SC rejects plea of OBC quota of Jat applicants in Bank PO exam
The Supreme Court on Tuesday rejected a plea of Jat applicants, who have cleared various stages of Probationary Officers recruitment exam under the reserved OBC category, that they be considered for the jobs
New Delhi: The Supreme Court on Tuesday rejected a plea of Jat applicants, who have cleared various stages of Probationary Officers recruitment exam under the reserved OBC category, that they be considered for the jobs.
The court, which on March 17 had set aside the erstwhile UPA government's notification to include Jats in the central list of OBCs to accord quota benefits to them, said that the issue has already been decided and there was no 'vested' right in favour of Jat applicants. "If none of the persons have been given the letter of appointments then our judgement will apply," a bench of Justices Ranjan Gogoi and R F Nariman said.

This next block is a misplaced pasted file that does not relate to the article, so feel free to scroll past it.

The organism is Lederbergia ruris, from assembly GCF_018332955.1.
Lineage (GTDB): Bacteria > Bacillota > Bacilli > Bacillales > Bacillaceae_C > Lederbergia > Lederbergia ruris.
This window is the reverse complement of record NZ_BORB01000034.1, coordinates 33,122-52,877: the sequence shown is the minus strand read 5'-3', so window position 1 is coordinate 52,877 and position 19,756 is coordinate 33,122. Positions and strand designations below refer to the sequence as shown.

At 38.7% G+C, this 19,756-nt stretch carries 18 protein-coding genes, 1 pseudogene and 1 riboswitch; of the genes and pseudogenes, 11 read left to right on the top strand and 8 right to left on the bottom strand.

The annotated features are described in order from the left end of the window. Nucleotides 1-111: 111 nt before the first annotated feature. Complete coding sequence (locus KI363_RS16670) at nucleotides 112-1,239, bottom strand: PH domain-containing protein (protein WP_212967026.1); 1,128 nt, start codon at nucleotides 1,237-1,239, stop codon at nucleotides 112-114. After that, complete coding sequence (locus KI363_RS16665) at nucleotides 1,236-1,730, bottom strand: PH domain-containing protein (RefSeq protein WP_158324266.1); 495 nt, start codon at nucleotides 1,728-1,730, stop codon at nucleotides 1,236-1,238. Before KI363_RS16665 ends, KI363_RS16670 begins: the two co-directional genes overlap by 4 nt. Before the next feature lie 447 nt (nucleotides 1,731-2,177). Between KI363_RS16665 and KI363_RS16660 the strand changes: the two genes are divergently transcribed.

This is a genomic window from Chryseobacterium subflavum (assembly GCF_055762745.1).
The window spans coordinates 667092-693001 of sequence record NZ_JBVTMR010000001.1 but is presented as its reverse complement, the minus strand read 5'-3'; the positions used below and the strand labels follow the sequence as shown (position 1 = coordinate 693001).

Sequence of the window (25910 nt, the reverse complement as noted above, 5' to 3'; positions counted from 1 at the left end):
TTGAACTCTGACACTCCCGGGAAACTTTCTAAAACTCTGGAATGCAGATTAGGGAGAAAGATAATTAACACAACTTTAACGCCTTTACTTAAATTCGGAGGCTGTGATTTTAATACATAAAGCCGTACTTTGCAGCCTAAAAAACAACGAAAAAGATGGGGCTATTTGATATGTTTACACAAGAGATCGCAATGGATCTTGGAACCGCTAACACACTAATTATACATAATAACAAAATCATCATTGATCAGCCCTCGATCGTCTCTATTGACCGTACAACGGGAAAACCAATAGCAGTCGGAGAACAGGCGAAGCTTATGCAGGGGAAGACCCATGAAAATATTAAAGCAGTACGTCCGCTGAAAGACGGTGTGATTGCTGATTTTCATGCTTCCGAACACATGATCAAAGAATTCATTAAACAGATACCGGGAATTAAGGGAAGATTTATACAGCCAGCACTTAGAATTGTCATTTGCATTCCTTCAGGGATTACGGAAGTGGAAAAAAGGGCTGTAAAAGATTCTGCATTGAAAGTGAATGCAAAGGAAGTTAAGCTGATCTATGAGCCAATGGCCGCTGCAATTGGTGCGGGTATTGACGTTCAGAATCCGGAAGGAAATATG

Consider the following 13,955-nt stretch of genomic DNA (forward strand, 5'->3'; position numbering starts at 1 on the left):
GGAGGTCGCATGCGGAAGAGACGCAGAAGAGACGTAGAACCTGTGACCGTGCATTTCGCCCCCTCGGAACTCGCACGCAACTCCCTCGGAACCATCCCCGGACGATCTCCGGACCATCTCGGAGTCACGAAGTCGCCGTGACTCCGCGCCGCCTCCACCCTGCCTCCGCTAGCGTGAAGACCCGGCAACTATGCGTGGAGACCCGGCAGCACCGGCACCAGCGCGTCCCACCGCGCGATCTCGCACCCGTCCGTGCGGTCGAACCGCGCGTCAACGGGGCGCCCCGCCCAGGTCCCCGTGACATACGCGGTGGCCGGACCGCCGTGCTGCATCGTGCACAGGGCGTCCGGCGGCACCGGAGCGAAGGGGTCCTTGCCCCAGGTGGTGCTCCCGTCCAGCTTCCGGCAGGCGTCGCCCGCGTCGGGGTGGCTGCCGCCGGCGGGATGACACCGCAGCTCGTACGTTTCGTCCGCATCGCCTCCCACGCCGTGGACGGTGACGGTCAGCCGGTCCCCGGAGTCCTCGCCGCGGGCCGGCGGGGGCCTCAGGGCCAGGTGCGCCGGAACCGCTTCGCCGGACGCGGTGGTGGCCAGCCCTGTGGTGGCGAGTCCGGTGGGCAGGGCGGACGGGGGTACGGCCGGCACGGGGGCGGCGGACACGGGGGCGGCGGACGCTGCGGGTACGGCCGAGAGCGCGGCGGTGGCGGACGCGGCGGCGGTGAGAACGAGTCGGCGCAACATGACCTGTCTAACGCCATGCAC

At the outset, senior advocate Indira Jaising, appearing for some of the applicants, said that they have cleared various stages of the entrance test and then the verdict, quashing the Centre's reservation notification, came.
She cited various judgements to buttress the case that the verdict be made applicable 'prospectively'. Jaising, however, also said, "this case does not go beyond the discretion of the court." The applicants, belonging to Jat community, had cleared certain stages of the PO examination under the OBC category.
However, they could not get the appointment letters on account of the consequences of the verdict. Earlier also, the court had dismissed a plea of Jat students seeking benefits of reservation under OBC in the ongoing process of admission in post-graduate (PG) medical and dental courses.
It had said that the issue has already been decided and there was no 'vested' right in favour of Jat students. Earlier, while setting aside the March 4, 2014 notification on the matter, the court had said that previous 'possible wrong inclusions' cannot be the basis of further inclusion and reservation should be given only to the 'most distressed'.